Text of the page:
Roughly six months ago, Twitter covertly hired someone to be “head of product for conversational safety.” The person hired, some are suggesting, seems underqualified and her ideas could be seen as controversial depending on where you stand on the issue of censorship.
Twitter hired Christine Su for the role. She is a young American “activist entrepreneur.” Before joining Twitter she ran her startup called PastureMap, which helps ranchers choose more ecofriendly grazing practices.
Su is an odd choice for the role considering she has master’s degrees in agriculture and land use. According to the blog Protocol, the position could have probably been likely suited for someone with “experience in and out of academia, politics, and programming; an impenetrable wall of media-savvy; close ties to the exec suite,” especially since it’s currently one of Twitter’s most important jobs.
But, she has experience and interest “in mission-driven tech work for years,” and that was apparently enough for Twitter to hire her.
“As a queer woman of color who is an Asian American in tech in rural America, that experience is a very intersectional one. I’ve had plenty of experiences moving through spaces where I wanted more safety,” Su said.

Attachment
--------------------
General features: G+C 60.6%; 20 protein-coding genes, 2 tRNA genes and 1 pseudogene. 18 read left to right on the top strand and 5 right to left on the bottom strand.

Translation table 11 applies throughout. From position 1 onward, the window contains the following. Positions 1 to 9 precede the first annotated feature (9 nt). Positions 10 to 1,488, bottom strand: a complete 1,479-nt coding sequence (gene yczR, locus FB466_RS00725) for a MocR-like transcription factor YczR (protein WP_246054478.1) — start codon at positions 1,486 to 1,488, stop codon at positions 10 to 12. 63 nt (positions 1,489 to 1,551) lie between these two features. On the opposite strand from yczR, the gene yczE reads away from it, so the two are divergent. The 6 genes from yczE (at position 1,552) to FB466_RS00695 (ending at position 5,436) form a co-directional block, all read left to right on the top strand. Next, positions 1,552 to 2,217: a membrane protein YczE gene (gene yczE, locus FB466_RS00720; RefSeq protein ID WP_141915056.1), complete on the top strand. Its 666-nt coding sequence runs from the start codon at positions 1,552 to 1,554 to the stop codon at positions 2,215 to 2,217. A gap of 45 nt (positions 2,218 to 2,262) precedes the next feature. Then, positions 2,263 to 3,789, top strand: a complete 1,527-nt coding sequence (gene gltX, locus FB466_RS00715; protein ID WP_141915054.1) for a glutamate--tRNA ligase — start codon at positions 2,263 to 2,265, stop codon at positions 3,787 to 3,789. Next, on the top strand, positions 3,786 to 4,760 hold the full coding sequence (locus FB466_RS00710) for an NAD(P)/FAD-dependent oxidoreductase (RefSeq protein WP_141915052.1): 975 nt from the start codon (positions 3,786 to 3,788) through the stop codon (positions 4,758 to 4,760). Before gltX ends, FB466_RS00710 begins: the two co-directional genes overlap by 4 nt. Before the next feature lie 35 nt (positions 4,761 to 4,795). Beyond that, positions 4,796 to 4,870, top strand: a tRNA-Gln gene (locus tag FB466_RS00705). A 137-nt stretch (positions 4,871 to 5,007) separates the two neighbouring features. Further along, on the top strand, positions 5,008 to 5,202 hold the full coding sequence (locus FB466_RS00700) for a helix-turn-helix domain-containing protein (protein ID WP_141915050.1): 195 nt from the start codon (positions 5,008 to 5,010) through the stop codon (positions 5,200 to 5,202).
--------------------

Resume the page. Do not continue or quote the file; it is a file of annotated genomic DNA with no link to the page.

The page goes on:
Her apparent qualification or lack thereof aside, her ideas might be even more controversial, especially in this age of mass censorship.
According to Su, monitoring, reporting, and moderating questionable content is not enough. It does not address the harm done to the groups of people targeted, nor does it prevent the harm from happening again. For that reason, procedural and transformative justice is at the core of her dream of safer Twitter.
“Transformative justice” involves providing an alternative option to repair the damage that has been done and prevent it from happening again, instead of merely punishing the offender. Procedural justice involves creating rules that would make it harder for harm to occur in the first place.
Su wants her team to create and implement tools that provide avenues for people to apologize, forgive, and de escalate situations.
“The point is not to make the entire world a safe space: That’s not possible. The point is to empower people and communities to have the tools to heal harm themselves and to prevent harm to themselves and put them in control,” she said.
Some will hail these measures as a step towards a “Utopian version of Twitter.” However, to proponents of free speech, Su’s plans seem Orwellian. According to Reagan Rose, a journalist at Not the Bee, Twitter wants to control the public conversation.
“And if you just so happen to accidentally step outside the boundaries of the approved public conversation, Twitter will be there to help you apologize and re-educate you so you can learn to be a productive member of this brave new world,” Rose wrote.